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A helpful guide to saving the world

Opinion: Here's what to look for as the rich and powerful meet in London.

U.S. President Barack Obama (L) laughs with Italy's Prime Minister Silvio Berlusconi (C) and Russia's President Dmitry Medvedev at the G20 summit in east London April 2, 2009. (Livio Anticoli/Italian Prime Minister's Press Office/Reuters)

NEW YORK — As the leaders of the Group of 20 major industrial nations gather for their much anticipated summit April 2 in London, President Barack Obama and his senior economic aides have taken great pains to prepare the ground for unity.

Gone is the carping about the fact that France and Germany, for instance, have done little in the way of stimulus spending. Muted, too, was the reaction to the statement of the governor of China's central bank suggesting the U.S. dollar's days at the world's "reserve currency" were numbered. (Read more about the German perspective.)

The United States has been upfront about its goals for this summit from the start. As the featured guest at most major summits since the end of World War II, the U.S. presumably has learned something about expectations: Specifically, if you set modest goals and promise little, you generally can declare success as long as the summit doesn't collapse in disarray.

But if the U.S. generally has been able to practice message management at previous gatherings of the Group of Eight (G8), or even APEC, NATO and the Organization of American States, Washington may be in for a nasty surprise this time.

The G20 includes many members only now getting their first crack at the big table in the economic conversation. The downturn is affecting some of them grievously, others less so. A handful of countries feel, as America does, that urgency and unity must be the message from London. Others, newly empowered by recent economic growth, want a broader agenda and old wrongs righted. And a few even smell blood — American blood, that is — and hope they can turn an economic catastrophe born in the USA into a New New World Order.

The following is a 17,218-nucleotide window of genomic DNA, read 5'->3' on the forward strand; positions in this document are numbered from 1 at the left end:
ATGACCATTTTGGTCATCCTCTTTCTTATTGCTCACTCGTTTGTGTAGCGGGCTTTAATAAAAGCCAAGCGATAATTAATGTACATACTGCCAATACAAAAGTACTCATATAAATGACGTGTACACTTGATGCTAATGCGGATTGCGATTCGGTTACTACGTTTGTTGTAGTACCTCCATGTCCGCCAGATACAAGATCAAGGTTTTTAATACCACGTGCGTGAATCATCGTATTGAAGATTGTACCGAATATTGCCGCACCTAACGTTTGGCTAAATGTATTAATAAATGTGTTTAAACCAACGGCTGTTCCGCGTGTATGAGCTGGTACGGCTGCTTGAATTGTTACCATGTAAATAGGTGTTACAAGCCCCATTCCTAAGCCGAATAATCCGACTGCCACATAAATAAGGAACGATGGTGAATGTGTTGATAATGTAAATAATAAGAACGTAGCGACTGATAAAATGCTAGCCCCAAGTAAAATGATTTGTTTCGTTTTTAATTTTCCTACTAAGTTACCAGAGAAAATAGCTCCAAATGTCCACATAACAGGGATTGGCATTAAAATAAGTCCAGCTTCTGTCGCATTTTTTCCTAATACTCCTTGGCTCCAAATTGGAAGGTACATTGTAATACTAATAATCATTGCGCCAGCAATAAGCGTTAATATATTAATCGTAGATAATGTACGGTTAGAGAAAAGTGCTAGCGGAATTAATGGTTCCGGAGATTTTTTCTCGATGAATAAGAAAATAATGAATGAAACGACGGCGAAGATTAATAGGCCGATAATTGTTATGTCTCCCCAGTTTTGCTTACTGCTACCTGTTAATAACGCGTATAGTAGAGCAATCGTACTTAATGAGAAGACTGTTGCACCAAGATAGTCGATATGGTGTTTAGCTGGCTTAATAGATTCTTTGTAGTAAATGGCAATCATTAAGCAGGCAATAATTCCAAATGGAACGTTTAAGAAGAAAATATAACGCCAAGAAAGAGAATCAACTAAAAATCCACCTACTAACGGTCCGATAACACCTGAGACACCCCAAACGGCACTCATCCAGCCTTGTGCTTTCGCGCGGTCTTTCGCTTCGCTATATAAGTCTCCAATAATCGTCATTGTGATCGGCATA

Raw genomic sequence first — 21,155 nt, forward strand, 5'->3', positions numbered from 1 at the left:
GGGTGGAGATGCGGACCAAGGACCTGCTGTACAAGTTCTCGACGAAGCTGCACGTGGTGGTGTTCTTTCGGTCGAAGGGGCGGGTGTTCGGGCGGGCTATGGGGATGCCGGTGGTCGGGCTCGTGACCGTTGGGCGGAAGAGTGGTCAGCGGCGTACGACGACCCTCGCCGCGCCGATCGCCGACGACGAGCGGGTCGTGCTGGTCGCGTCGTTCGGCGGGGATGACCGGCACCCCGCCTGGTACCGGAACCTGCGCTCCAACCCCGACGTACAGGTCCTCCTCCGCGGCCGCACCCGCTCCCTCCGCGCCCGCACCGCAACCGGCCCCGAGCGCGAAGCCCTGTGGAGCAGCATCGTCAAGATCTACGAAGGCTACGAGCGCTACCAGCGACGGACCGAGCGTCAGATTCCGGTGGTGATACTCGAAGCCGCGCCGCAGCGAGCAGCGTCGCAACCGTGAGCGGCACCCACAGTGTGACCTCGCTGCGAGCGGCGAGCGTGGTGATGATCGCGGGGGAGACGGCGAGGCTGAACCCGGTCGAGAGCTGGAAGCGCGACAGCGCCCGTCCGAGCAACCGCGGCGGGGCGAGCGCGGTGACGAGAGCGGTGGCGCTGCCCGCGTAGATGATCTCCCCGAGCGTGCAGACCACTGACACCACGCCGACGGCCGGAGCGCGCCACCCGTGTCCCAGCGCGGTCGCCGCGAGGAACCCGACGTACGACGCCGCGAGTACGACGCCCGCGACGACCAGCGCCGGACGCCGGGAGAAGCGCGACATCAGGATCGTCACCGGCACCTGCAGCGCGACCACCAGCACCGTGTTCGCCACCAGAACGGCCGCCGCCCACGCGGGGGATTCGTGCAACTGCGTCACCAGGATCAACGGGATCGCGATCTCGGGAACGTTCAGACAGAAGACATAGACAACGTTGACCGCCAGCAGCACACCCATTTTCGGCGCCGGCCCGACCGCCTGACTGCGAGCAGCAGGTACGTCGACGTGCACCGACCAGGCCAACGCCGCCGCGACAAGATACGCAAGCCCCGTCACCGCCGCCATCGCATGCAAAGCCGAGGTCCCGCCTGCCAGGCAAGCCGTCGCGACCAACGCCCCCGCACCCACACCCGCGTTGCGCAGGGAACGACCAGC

But first, a look at the invitation list. The G-20 includes all the Group of Seven countries (the U.S., France, Canada, Germany, Italy, Japan and the United Kingdom), plus Russia, which was added to form the Group of Eight (G8) in the late 1990s as a sop to the late Boris Yeltsin.

Additionally, in alphabetical order, the G20 includes Argentina, Australia, Brazil, China, India, Indonesia, Mexico, Saudi Arabia, South Africa, South Korea and Turkey, plus the European Union.

Why these particular countries? It’s a common question (especially in Spanish, Dutch and in Taiwan's dialect of Mandarin, since Spain, the Netherlands, and Taiwan all are ranked by the International Monetary Fund in the top 20 in terms of GDP).

They lose out — in the interest of geographic balance — to Saudi Arabia (22), Argentina (23) and South Africa (25). (For those interested in the accounting, Wikipedia has a great page comparing IMF, World Bank and CIA rankings).

Even without the cooked membership rolls, the G20 is an institution poorly suited to the task ahead of it, whether you agree with the American agenda (keep it simple, exude confidence, avoid protectionism, but spend like a drunken sailor) or more ambitious agendas (put a lid on capitalist excesses once and for all, rethink America's dominance of the IMF, World Bank and other financial levers).